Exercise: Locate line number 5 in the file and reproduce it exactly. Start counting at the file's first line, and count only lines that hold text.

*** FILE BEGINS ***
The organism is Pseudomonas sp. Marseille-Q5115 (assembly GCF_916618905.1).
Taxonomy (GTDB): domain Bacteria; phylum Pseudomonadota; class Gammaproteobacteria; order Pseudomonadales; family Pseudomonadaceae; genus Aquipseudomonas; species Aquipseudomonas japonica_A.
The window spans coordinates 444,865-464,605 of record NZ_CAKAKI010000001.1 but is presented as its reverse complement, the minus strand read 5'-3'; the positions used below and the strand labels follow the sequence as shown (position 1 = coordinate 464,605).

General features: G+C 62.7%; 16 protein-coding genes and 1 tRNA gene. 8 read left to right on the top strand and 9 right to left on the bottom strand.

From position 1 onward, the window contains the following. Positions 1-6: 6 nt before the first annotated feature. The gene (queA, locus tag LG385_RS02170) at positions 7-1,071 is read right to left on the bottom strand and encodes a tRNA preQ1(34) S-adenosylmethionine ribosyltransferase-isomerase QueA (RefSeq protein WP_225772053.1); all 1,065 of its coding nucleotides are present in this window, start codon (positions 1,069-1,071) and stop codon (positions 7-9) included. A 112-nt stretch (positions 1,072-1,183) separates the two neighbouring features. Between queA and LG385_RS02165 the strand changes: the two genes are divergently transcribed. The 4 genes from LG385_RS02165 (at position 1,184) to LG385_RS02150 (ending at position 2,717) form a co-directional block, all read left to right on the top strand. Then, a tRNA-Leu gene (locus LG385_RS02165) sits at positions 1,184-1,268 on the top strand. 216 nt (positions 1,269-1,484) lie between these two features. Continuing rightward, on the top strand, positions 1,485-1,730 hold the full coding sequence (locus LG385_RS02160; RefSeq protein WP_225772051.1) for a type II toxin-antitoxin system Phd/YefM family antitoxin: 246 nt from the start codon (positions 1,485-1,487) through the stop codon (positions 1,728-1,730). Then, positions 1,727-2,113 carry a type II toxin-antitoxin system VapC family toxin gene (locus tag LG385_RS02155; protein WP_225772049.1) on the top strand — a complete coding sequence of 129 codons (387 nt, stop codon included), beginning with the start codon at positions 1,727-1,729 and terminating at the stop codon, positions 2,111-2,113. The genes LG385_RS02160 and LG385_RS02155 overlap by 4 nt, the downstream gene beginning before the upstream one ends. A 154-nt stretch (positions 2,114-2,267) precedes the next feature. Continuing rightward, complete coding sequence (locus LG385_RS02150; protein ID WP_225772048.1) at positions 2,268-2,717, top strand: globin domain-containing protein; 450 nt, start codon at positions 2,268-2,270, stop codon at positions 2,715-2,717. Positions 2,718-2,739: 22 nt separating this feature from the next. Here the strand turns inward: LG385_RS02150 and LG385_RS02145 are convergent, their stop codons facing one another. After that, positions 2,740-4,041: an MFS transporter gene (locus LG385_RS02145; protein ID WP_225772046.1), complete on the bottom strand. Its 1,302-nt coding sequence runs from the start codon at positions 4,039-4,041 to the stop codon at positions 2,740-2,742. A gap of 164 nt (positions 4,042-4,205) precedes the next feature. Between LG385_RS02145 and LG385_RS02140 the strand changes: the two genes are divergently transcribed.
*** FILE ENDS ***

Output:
From position 1 onward, the window contains the following. Positions 1-6: 6 nt before the first annotated feature. The gene (queA, locus tag LG385_RS02170) at positions 7-1,071 is read right to left on the bottom strand and encodes a tRNA preQ1(34) S-adenosylmethionine ribosyltransferase-isomerase QueA (RefSeq protein WP_225772053.1); all 1,065 of its coding nucleotides are present in this window, start codon (positions 1,069-1,071) and stop codon (positions 7-9) included. A 112-nt stretch (positions 1,072-1,183) separates the two neighbouring features. Between queA and LG385_RS02165 the strand changes: the two genes are divergently transcribed. The 4 genes from LG385_RS02165 (at position 1,184) to LG385_RS02150 (ending at position 2,717) form a co-directional block, all read left to right on the top strand. Then, a tRNA-Leu gene (locus LG385_RS02165) sits at positions 1,184-1,268 on the top strand. 216 nt (positions 1,269-1,484) lie between these two features. Continuing rightward, on the top strand, positions 1,485-1,730 hold the full coding sequence (locus LG385_RS02160; RefSeq protein WP_225772051.1) for a type II toxin-antitoxin system Phd/YefM family antitoxin: 246 nt from the start codon (positions 1,485-1,487) through the stop codon (positions 1,728-1,730). Then, positions 1,727-2,113 carry a type II toxin-antitoxin system VapC family toxin gene (locus tag LG385_RS02155; protein WP_225772049.1) on the top strand — a complete coding sequence of 129 codons (387 nt, stop codon included), beginning with the start codon at positions 1,727-1,729 and terminating at the stop codon, positions 2,111-2,113. The genes LG385_RS02160 and LG385_RS02155 overlap by 4 nt, the downstream gene beginning before the upstream one ends. A 154-nt stretch (positions 2,114-2,267) precedes the next feature. Continuing rightward, complete coding sequence (locus LG385_RS02150; protein ID WP_225772048.1) at positions 2,268-2,717, top strand: globin domain-containing protein; 450 nt, start codon at positions 2,268-2,270, stop codon at positions 2,715-2,717. Positions 2,718-2,739: 22 nt separating this feature from the next. Here the strand turns inward: LG385_RS02150 and LG385_RS02145 are convergent, their stop codons facing one another. After that, positions 2,740-4,041: an MFS transporter gene (locus LG385_RS02145; protein ID WP_225772046.1), complete on the bottom strand. Its 1,302-nt coding sequence runs from the start codon at positions 4,039-4,041 to the stop codon at positions 2,740-2,742. A gap of 164 nt (positions 4,042-4,205) precedes the next feature. Between LG385_RS02145 and LG385_RS02140 the strand changes: the two genes are divergently transcribed.